Valsartan, ranitidine, metformin. These are ubiquitous, FDA-approved drugs that have been on the market for years and that consumers have assumed were safe within their known limits. But for two years, the industry has been figuring out things have not been what they seemed.
The suspected carcinogen N-nitrosodimethylamine (NDMA) first cropped up in valsartan and then ranitidine and DFM, a common solvent used across the industry. The FDA is now testing metformin for it as well. The FDA acknowledges that with new, more sophisticated testing, it's a problem that will continue to unfold in drug manufacturing for the foreseeable future, creating uncertainty for consumers and the industry alike.
The discovery of NDMA, sometimes related to manufacturing, has led to the recall of hundreds of thousands of bottles of drugs, eating up costs and time—and leaving the industry unsure how to move forward.
While the FDA has assured consumers the risk of developing cancer from an impurity in their drugs is less than the risk of quitting their medications, the new threat has left many wary. And the problem only looks to get worse before it gets better.
“I am confident there will continue to be issues in the near future in drug products and the extent of the ones we are looking at, particularly Zantac (ranitidine), are yet unknown. Our view is that it is a really serious problem,” says David Light, founder and CEO of Valisure, an online pharmacy attached to a sophisticated drug-testing company.
Light and his partner and friend from Yale University, Adam Clark-Joseph, landed in the middle of the matter after testing that Valisure does for every batch it sells turned up NDMA in ranitidine, the active ingredient in popular stomach acid drugs like Zantac.
New Haven, Connecticut-based Valisure also filed a citizen petition arguing the FDA needs to investigate a solvent often used in drug manufacturing, N,N-Dimethylformamide (DMF), because it ranks as a Class 2 carcinogen.
The pharmacy contends DFM use is responsible for much of the NDMA found in the pharma supply chain. The petition says the FDA should lower the acceptable level of DFM use in the U.S. drug supply and requested the FDA seek to recall all drugs where it's found in levels that exceed its guidance.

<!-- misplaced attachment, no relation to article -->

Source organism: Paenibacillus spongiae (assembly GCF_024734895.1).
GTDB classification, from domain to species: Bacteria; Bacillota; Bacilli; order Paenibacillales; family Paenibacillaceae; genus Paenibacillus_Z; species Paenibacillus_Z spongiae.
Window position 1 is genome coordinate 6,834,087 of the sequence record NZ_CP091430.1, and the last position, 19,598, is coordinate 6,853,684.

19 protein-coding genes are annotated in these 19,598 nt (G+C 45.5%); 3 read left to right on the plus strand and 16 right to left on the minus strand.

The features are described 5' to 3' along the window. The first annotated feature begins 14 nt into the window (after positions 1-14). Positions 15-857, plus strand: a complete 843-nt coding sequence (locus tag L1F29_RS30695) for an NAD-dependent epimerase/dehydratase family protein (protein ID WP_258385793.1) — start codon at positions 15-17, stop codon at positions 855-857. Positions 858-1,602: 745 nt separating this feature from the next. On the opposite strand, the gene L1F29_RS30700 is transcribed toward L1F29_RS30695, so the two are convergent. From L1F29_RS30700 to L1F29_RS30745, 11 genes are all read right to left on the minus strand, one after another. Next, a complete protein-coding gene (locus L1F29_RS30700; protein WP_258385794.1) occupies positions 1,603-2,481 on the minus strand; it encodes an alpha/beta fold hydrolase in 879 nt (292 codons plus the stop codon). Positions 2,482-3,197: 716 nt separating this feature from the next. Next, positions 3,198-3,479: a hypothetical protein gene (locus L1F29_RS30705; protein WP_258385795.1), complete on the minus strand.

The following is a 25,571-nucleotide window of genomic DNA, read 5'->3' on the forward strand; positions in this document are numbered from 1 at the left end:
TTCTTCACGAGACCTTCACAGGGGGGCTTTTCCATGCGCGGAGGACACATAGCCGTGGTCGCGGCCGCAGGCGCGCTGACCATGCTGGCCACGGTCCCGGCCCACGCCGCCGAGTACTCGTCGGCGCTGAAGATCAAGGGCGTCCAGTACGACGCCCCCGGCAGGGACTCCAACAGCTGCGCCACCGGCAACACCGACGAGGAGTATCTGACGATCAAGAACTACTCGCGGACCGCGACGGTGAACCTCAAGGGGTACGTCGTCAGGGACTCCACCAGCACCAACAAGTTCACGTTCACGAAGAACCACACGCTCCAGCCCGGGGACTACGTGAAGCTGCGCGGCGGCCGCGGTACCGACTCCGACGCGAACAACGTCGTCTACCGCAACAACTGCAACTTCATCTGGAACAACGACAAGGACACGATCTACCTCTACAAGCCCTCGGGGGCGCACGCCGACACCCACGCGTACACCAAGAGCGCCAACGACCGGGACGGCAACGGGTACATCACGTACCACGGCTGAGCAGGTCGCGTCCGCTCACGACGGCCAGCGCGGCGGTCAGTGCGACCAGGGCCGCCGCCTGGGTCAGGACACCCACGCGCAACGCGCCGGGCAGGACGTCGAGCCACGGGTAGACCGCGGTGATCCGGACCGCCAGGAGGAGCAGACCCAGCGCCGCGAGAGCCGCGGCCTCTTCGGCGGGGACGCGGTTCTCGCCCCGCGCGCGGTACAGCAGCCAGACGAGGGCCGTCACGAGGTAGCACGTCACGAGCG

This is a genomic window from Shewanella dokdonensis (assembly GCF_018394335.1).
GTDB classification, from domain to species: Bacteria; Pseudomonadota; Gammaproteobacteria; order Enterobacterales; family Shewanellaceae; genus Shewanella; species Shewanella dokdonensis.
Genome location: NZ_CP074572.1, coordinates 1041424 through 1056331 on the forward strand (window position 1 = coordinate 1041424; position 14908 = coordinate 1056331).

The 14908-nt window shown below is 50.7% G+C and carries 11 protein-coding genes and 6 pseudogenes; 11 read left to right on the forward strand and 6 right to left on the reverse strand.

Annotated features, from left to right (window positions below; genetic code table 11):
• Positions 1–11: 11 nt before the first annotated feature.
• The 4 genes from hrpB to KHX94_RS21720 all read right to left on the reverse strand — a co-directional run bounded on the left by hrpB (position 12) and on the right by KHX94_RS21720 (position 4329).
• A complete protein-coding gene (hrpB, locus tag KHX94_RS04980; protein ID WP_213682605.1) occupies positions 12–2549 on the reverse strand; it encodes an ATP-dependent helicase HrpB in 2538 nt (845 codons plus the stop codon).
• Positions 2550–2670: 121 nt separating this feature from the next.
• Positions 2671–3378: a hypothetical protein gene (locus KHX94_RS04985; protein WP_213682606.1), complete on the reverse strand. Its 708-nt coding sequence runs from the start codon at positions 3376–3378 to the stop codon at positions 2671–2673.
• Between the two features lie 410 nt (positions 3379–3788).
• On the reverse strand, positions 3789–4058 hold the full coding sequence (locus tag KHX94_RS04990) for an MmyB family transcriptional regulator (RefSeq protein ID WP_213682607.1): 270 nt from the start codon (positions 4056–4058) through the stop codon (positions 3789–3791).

The FDA, which was initially caught unawares by the NDMA problem, pointed out in an emailed statement that it continues to test drugs whose manufacturing increases the risk of forming nitrosamine impurities, including ARBs, ranitidine and metformin. The agency says it will look deeper if new issues arise and will have drugmakers test for other impurities, or for known impurities in other drugs, as the science dictates.
One reason this problem was only discovered within the last couple of years, the FDA says, is that newer, more sophisticated testing methods can now detect even trace amounts of impurities. These previously unknown risks can be found and mitigated, but it can’t all be done overnight, it says.
“The FDA’s advisories are rooted in evidence, and gathering data takes time. ... We will continue to investigate and work to ensure these types of impurities do not exceed acceptable limits so that patients can continue taking their medicines without concern,” the agency said in its emailed statement.
Light agrees that the system is working for the most part. Most of the drugs it tests for its pharmacy are fine. But with generics making up 90% of the drugs prescribed in the U.S.—and many of them approved years ago—he believes the industry needs to do deeper testing of every drug it makes. And meanwhile, he argues, the oversight system needs to be overhauled.
While the FDA has sometimes dismissed Valisure as an independent, third-party laboratory, Light argues that is exactly the point.
“We have to admit there is a problem. We can’t keep saying everything that has ever been approved is perfect,” said Light. "An important part of this is adjusting, working outside of just drug manufacturers and the FDA.”